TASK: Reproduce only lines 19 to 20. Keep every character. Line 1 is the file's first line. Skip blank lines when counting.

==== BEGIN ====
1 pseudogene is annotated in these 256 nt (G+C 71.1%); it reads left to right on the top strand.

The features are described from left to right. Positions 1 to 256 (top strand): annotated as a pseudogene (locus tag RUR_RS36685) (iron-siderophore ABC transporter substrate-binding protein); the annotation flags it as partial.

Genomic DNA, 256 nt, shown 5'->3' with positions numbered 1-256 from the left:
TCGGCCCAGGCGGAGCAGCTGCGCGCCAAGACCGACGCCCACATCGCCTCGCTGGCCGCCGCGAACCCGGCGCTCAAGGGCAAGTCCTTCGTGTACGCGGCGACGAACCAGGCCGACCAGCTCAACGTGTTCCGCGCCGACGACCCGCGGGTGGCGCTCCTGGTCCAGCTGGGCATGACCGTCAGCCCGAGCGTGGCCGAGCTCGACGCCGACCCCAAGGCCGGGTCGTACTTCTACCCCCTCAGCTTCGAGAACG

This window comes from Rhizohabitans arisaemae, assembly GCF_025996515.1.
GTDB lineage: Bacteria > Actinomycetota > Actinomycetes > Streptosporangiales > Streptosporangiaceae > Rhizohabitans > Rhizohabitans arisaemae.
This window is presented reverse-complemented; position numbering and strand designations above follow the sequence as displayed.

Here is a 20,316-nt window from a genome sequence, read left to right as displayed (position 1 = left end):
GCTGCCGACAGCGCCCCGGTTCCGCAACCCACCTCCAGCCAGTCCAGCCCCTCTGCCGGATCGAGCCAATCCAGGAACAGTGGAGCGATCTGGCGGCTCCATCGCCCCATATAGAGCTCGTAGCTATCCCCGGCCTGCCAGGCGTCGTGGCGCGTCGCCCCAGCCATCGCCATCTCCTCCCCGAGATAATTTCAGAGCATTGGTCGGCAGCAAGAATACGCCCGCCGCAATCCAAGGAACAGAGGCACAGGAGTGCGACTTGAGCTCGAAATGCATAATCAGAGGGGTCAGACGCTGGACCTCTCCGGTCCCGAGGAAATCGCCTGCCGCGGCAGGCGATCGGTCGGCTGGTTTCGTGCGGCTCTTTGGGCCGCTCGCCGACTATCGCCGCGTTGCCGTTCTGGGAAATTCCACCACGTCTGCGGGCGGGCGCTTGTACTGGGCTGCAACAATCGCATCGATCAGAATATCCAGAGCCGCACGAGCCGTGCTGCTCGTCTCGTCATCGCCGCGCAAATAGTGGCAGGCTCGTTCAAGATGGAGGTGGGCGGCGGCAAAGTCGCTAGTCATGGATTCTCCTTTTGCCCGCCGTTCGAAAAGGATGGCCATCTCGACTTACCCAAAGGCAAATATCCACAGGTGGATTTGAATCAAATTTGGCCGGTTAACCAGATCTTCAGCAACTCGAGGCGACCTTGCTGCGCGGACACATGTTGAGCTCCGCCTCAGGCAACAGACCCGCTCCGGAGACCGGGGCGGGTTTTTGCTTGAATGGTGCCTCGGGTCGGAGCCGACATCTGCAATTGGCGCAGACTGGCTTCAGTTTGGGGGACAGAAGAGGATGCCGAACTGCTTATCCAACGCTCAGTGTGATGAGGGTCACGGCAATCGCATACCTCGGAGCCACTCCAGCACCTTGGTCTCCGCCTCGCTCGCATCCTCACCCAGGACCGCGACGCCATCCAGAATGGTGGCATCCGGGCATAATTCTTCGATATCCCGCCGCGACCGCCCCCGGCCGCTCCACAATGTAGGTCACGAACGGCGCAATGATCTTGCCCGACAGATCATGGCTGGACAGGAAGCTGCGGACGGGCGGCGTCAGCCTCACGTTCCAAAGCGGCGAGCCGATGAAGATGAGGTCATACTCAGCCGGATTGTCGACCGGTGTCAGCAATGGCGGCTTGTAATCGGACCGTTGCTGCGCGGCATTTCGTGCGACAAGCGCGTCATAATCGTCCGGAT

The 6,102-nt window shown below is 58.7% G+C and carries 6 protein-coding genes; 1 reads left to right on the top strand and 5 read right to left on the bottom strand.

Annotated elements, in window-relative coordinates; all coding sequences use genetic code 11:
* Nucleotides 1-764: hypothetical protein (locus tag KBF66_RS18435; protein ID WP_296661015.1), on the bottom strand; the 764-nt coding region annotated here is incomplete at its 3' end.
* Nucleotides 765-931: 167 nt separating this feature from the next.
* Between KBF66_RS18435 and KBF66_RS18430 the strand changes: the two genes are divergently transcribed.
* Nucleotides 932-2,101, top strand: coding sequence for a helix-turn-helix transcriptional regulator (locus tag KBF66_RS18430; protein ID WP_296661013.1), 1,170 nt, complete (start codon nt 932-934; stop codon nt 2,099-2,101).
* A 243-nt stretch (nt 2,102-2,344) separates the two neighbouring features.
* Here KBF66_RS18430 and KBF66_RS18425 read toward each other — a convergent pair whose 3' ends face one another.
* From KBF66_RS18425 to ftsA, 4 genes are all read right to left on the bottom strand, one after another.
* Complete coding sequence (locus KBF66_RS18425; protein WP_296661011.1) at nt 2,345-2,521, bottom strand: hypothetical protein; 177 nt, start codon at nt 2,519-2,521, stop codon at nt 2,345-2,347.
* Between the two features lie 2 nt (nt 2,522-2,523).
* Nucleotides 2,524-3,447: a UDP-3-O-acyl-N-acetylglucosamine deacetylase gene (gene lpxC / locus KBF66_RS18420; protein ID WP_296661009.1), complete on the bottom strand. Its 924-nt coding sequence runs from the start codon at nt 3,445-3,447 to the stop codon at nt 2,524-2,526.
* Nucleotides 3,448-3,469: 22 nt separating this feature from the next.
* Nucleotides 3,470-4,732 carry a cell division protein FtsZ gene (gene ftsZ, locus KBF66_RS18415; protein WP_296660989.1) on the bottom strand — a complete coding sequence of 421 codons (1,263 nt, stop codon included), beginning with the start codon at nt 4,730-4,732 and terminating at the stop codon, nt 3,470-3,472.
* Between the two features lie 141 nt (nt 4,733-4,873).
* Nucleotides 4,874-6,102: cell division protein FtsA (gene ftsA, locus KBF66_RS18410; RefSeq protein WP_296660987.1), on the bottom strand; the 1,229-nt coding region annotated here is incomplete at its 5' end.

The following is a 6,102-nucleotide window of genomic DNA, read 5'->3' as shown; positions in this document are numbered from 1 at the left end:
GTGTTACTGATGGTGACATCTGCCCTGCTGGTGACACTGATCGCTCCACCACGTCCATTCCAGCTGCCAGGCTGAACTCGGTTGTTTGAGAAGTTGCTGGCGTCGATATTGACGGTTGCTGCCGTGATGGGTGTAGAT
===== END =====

* Complete coding sequence (locus KBF66_RS18425; protein WP_296661011.1) at nt 2,345-2,521, bottom strand: hypothetical protein; 177 nt, start codon at nt 2,519-2,521, stop codon at nt 2,345-2,347.
* Between the two features lie 2 nt (nt 2,522-2,523).